This is an appeal by the State, represented by special counsel on behalf of the County Attorney of Maricopa County, from an order quashing a grand jury indictment. The indictment alleging some 28 counts was returned against the appellees and others, charging various crimes, including theft by false pretenses, embezzlement and perjury. These charges arose from the collapse of the Union Title Company.
Three years later while employed as a deputy county attorney in the County Attorney's office, this attorney was assigned by his superiors to work on a case involving his former employer, Mr. Broadman, and the two previously mentioned clients. The young attorney discussed the matter in January of 1966 with his superior, the County Attorney, and they resolved that he had no reason not to undertake the presentation before the grand jury. On June 9, 1966, the grand jury returned an indictment containing some 17 counts against Broadman, Fogel, Daniels and two other defendants. On August 26, 1966, a motion to quash the indictment was filed and was granted on September 12, 1966. The motion was directed to the entire indictment, and although made by only one of the defendants, it was stipulated that the ruling should govern the other four defendants as well.
The principal question involved is whether the granting of the motion to quash was proper on the basis of the showing of a possible conflict of interest on the part of the deputy county attorney who acted as prosecutor in the grand jury investigation. To sustain the trial court's action we first must find there existed a confidential relationship between the two clients of Mr. Broadman and the attorney who worked in his office. Secondly, we must find that this relationship disqualified the attorney from prosecuting the clients before the grand jury, and third, that the prosecution by a disqualified attorney gives ground for quashing the indictment.
With reference to the first question, the conduct of an attorney in regard to his clients' confidential communications is rigidly regulated by the Canons of Professional Ethics of the American Bar Association which have been adopted in this state by Supreme Court Rule 29(a), 17 A.R.S. Canon 6 prohibits an attorney from representing conflicting interests unless full consent has been expressed by all concerned. It further forbids the subsequent acceptance of employment from others in matters adversely affecting any interest about which the client has disclosed information to the attorney. Canon 37, in setting out the duty of the lawyer to preserve his client's confidences, provides in part as follows:
It is clear that the County Attorney's office, in passing over the potential conflict of interest problem after it had been brought to their attention, took the Canons of Professional Ethics too lightly.
A fine example of what an attorney should do when faced with a conflict of interest problem is contained in the case of State v. Garaygordobil, 89 Ariz. 161, 359 P.2d 753 (1961). In that case when a city attorney for Nogales was faced with a conflict of interest problem he discussed the matter with other attorneys in the area; he informed the mayor and council of the problem, and sought the opinion of the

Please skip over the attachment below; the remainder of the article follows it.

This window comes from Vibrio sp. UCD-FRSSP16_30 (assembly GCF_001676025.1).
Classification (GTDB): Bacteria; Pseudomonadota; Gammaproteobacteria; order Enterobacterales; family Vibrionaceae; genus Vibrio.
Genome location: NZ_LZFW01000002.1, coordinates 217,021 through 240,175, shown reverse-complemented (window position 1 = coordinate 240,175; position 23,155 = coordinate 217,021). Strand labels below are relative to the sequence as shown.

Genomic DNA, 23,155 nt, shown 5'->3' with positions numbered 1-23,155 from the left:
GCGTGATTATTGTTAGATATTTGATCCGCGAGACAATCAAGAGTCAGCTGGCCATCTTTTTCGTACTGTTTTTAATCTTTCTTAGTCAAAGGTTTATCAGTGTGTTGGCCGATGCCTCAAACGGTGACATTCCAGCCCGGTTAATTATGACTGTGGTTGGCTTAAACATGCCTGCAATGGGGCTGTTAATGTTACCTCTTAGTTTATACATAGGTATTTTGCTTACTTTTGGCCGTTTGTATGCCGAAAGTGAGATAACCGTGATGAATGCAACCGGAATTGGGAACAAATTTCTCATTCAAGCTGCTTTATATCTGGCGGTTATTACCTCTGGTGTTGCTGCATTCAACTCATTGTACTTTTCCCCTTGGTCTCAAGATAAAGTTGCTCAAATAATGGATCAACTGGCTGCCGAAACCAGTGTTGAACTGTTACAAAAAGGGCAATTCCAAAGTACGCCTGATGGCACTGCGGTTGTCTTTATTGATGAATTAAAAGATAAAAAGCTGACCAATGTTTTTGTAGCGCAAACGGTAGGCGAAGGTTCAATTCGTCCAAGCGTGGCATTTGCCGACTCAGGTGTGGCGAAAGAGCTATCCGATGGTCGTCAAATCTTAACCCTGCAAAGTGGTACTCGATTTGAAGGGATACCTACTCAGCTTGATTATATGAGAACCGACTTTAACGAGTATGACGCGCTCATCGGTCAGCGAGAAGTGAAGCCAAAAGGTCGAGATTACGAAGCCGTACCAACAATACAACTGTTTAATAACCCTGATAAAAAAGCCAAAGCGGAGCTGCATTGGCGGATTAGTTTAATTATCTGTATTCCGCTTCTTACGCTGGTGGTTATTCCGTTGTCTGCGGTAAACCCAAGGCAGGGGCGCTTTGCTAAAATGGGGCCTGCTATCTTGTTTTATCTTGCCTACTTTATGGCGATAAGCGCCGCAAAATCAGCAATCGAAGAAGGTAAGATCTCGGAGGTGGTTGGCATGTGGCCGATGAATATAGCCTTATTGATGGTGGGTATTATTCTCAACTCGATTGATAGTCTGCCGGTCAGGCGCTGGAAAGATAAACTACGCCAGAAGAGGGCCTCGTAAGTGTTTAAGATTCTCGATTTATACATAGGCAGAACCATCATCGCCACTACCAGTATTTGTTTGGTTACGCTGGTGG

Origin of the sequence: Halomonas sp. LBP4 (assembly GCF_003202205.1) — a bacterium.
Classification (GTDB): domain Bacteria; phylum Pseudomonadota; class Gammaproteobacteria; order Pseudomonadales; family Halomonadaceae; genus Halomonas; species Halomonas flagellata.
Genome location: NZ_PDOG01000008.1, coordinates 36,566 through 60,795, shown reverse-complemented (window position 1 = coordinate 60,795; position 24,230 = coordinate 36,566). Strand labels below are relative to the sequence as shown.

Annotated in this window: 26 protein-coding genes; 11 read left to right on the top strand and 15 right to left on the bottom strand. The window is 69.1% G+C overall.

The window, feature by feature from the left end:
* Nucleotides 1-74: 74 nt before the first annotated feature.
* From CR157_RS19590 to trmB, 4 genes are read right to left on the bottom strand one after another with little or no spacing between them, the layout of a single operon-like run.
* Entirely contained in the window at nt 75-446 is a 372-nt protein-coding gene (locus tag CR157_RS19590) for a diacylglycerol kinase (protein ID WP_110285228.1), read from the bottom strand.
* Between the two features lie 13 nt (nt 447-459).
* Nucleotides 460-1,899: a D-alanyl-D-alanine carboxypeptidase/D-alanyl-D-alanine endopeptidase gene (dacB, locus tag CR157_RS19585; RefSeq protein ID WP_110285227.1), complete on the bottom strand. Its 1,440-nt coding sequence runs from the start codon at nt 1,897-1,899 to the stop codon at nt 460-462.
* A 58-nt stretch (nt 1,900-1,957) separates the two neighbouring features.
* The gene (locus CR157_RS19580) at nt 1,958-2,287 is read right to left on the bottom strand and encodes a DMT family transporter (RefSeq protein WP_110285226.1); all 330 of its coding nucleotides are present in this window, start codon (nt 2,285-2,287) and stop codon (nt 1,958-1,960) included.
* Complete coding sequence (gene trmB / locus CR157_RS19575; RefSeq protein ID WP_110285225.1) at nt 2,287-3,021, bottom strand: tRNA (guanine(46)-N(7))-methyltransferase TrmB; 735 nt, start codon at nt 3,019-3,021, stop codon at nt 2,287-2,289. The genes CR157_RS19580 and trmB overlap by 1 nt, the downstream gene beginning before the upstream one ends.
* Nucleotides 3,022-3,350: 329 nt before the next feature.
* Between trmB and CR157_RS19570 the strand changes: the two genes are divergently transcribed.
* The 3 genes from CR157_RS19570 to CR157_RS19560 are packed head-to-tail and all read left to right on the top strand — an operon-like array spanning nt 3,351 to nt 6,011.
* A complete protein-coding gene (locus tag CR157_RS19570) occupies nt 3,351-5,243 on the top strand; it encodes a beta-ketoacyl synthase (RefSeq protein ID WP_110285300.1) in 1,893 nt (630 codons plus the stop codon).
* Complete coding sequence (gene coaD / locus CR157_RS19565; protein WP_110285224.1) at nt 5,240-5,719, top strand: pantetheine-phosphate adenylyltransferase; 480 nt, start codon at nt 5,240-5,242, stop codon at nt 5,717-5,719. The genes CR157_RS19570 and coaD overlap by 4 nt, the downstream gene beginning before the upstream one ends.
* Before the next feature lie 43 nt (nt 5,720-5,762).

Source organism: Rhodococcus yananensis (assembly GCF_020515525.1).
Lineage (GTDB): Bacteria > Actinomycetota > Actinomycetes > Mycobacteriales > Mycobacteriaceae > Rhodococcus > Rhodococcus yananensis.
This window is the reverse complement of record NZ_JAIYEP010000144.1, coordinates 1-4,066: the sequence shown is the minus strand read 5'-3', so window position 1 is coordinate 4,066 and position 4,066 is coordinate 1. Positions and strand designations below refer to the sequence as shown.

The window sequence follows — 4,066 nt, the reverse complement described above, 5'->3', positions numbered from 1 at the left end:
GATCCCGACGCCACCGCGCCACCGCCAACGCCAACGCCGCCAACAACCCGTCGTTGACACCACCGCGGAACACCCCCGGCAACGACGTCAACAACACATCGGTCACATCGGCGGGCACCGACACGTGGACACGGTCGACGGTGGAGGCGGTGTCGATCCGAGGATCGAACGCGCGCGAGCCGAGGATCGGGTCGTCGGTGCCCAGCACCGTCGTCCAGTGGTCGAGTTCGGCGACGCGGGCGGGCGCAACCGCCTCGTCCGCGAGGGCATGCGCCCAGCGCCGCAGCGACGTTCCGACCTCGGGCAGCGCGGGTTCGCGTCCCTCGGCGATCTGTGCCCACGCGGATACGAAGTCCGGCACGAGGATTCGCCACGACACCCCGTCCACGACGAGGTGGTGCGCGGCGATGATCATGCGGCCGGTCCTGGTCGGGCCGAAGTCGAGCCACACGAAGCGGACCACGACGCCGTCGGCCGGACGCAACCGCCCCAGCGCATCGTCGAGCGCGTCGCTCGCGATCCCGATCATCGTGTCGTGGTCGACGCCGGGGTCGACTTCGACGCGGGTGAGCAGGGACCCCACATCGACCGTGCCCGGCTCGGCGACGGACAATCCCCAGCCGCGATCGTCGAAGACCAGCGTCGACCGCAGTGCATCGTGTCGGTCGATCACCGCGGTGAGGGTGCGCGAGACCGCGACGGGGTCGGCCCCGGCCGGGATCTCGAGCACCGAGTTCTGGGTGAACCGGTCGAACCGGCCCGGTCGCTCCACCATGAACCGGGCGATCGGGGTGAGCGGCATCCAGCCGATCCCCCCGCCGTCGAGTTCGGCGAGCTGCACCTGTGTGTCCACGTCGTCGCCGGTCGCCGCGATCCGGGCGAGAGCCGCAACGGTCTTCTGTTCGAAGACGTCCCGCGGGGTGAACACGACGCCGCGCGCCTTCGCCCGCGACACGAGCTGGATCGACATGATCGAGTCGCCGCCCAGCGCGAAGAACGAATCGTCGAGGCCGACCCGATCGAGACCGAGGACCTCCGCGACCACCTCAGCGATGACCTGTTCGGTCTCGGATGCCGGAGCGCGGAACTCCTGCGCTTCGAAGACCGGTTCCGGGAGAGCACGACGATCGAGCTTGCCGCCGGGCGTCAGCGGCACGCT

In the instant case the deputy county attorney consulted only his superiors and they, without outside opinions, incorrectly decided that no harm would come in allowing the deputy to prosecute the case. Even if there were no real danger of prejudice to the principals involved, the jeopardy to the standing of the Bar should have dictated a more cautious course. We agree with the trial court's findings that the deputy county attorney's acts and conduct were in good faith and without intent to harm the former client or employer, however we likewise believe that even though there might not have appeared to them a real danger of prejudice to the defendants, it was nonetheless inappropriate.
The State Bar of Arizona, through its Committee on Ethics, has stated that the mere appearance of a possible conflict is to be condemned. See Opinion No. 190, Arizona State Bar Committee on Rules of Professional Conduct. In State v. Leigh, 178 Kan. 549, 289 P.2d 774 (1955), the Court was confronted with a similar situation. The nominee for County Attorney was contacted by a defendant involved in criminal charges. He consulted with the defendant on two occasions and then after being elected County Attorney undertook to prosecute the defendant in a case involving the matter which he had discussed previously with defendant. The Court therein stated:
In the matter before us it appears that while employed by the attorney for two of the defendants, the deputy county attorney had knowledge of some of the facts contained in the indictment and of information necessary for the indictment. Therefore he was ethically bound to step aside when the prosecution of these defendants was before the County Attorney's office.
Having determined that there exists a confidential relationship and conflict of interest which disqualifies the deputy county attorney, we now turn to the final question of whether the presentation of evidence before the grand jury by the disqualified deputy gives grounds for quashing the indictment.
Appellant urges that even if the deputy county attorney had a potential or even a real conflict of interest, the Rules of Criminal Procedure do not allow the quashing of an indictment for such a reason. The pertinent portions of the rules involved are: Rule 169, Arizona Rules of Criminal Procedure, 17 A.R.S., which provides as follows:
Rule 98, Arizona Rules of Criminal Procedure concerning grand jury, which provides: